UPD: Kansas House advances school funding bill

It took Kansas lawmakers 101 days, but it appears that a solution may be in sight to address K-12 funding.
 
Following an 81-40 vote late Wednesday, lawmakers in the House took final action Thursday morning advancing HB 2410 by an 84-39 vote. That gives the House a little breathing room should a veto override be necessary.
 
60th District Representative Mark Schreiber says he feels good about the progress made in the House.
 
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Senate Vice President Jeff Longbine says he's encouraged by the House bill which shares many similarities with the Senate bill that came out of committee this week.
 
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The House and Senate have adjourned until Tuesday. Both Longbine and Schreiber are optimistic that the school funding bill now serves as a blueprint for the legislature to adopt a tax reform bill. There are four days of legislative funding remaining as lawmakers eye a June 2 finish to this year's session.
 

5:30 a.m. Thursday: House could consider school funding bill Thursday

Plans to vote on a tax reform bill stalled Wednesday in the Kansas House but movement did occur on school funding.

The House bill on K-12 funding was advanced to final action on a vote of 81-40 setting up the concluding vote on the measure expected Thursday.

The funding package would add $180 million in state aid the first fiscal year and another $100 million the following year to satisfy the Kansas Supreme Court's reform directive.

3:00 p.m. Wednesday

Plans to vote on a tax reform bill have stalled in the Kansas House.

The bill would have raised $950 million in state revenue over two years while repealing some selected sales tax exemptions and dropping the income tax exclusion for owners of thousands of businesses in Kansas. 60th District Representative Mark Schreiber tells KVOE that the House did not work the tax bill Wednesday morning. 

According to the Topeka-Capital Journal, after members of the legislature drew up the initial framework for Senate Bill 30 late Tuesday night, additional amendments to the measure made Wednesday didn't generate sufficient votes to prompt a vote before the House launched debate on a new K-12 school funding formula. 
 
The tax proposal would retain Kansas' two-bracket income tax structure, but raise the lower rate from 2.7 to 3 percent and raise the upper rate from 4.6 percent to 5 percent. Gov. Sam Brownback has threatened to veto any tax bill with three tax brackets or a bill with an upper rate above 5 percent.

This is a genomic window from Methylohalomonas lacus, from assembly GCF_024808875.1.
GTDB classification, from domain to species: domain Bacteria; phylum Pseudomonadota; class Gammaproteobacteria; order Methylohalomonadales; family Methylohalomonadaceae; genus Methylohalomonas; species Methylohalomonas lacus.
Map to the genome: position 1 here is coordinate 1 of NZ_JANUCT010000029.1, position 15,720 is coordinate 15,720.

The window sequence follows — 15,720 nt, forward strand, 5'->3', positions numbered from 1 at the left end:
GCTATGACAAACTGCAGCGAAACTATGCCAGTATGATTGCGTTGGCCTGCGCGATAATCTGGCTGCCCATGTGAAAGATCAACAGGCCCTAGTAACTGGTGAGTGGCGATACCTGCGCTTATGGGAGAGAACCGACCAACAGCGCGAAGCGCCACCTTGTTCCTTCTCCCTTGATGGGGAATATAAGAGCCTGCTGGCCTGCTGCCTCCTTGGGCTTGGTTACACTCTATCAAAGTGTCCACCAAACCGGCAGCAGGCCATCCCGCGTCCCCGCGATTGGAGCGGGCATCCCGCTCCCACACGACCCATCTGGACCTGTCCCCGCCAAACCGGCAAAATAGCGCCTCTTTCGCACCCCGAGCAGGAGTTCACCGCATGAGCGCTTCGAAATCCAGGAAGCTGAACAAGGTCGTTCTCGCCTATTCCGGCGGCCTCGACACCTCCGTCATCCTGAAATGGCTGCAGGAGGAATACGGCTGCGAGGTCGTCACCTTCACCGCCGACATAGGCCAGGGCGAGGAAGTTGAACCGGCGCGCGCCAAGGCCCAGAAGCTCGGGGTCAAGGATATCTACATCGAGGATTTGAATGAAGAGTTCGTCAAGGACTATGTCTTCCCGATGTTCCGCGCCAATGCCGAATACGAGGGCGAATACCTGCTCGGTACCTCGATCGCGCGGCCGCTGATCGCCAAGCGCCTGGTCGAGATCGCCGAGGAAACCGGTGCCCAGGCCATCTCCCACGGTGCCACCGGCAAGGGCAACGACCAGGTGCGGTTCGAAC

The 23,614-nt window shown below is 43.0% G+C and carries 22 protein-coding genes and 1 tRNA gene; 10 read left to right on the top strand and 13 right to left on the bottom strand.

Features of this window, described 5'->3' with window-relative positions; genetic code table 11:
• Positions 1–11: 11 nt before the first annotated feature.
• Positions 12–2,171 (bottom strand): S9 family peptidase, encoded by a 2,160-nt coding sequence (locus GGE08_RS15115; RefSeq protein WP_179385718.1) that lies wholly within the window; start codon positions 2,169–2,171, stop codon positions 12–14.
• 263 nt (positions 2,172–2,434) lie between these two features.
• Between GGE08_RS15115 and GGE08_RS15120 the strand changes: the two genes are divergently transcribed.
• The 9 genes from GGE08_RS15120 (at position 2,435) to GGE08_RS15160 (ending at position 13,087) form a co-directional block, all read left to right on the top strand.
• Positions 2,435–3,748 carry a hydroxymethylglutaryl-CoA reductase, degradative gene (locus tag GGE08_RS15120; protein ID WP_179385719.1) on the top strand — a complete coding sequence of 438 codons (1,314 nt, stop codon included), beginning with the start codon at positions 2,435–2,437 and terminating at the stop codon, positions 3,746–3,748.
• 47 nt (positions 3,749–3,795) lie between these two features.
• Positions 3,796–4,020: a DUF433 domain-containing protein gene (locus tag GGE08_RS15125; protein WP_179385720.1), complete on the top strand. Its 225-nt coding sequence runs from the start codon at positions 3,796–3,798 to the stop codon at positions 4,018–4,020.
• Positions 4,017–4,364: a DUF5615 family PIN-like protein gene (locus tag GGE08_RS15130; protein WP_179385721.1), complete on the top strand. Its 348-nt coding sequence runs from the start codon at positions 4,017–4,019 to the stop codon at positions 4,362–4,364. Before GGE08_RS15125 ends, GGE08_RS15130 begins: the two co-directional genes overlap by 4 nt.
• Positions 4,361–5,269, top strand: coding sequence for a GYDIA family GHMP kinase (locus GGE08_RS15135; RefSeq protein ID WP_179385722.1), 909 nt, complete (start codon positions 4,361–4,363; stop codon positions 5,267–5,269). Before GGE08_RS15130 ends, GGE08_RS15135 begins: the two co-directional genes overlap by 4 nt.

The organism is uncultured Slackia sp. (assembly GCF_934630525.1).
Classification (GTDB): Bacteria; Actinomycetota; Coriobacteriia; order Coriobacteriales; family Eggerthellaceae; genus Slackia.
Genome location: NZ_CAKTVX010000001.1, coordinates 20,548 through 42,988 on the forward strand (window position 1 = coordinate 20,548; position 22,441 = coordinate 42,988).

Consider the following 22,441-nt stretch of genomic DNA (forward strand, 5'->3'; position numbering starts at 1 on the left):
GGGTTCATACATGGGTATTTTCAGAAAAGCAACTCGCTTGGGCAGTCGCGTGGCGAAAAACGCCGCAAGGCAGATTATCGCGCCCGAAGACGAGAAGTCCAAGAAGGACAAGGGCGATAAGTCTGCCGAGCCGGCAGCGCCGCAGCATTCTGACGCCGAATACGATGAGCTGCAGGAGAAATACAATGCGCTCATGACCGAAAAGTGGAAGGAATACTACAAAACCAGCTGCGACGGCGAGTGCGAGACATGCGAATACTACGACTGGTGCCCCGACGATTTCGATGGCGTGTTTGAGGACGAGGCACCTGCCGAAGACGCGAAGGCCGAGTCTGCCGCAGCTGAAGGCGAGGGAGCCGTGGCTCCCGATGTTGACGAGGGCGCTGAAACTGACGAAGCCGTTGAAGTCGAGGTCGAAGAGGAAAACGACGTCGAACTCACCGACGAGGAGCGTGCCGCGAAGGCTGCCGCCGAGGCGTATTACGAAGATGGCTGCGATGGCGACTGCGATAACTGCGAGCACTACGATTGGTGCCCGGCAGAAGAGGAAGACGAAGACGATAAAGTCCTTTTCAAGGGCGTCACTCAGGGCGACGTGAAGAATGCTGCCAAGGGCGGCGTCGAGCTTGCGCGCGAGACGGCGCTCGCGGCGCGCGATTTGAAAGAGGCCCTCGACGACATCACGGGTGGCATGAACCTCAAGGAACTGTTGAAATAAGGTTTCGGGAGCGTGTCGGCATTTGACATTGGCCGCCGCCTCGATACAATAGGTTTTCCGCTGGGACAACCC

The House also rejected a three-tier income tax bill Monday that would have raised $1.2 billion in revenue over two years. Wednesday was the 100th day of the legislative session.

8:00 a.m. Wednesday

Following late-night negotiations Tuesday, the Kansas House has agreed to debate a new tax reform bill that would raise $950 million over two years. It also has scheduled consideration of the chamber's bill recasting state aid to public schools.

According to the Topeka-Capital Journal, the deal would retain the state's existing two-bracket income tax rate but raises rates to 3 percent and 5 percent, up from the current 2.7 and 4.6 percent rates. The proposal includes the elimination of $60 million in state sales tax exemptions for towing, pet care, self storage, lawn care, tattoos and piercings, security guards and detective services. The income tax exemption for owners of 330,000 businesses and a law requiring reductions to state income tax rates would be repealed.

The proposal also raises the state's liquor tax from 8 percent to 10 percent. The bill also has several extensions to the STAR bond tax incentive programs for commercial developments, creation of and Ad Astra investment fund for rural business projects and $7.7 million in tax credits for the aviation industry.

The proposal comes on the heals of a narrowly rejected three-tier income tax bill Monday that would have seen $1.2 billion raised over two years to tackle the state's $900 million deficit.

According to the Topeka-Capital Journal, a Senate education committee spent much of Tuesday crafting details of a new system for allocating state aid to more than 280 public school districts. The House has planned floor debate Wednesday on its bill modifying state appropriations to K-12 schools. The House plan would inject $180 million into school districts next year and $100 million more to the appropriation in the following year.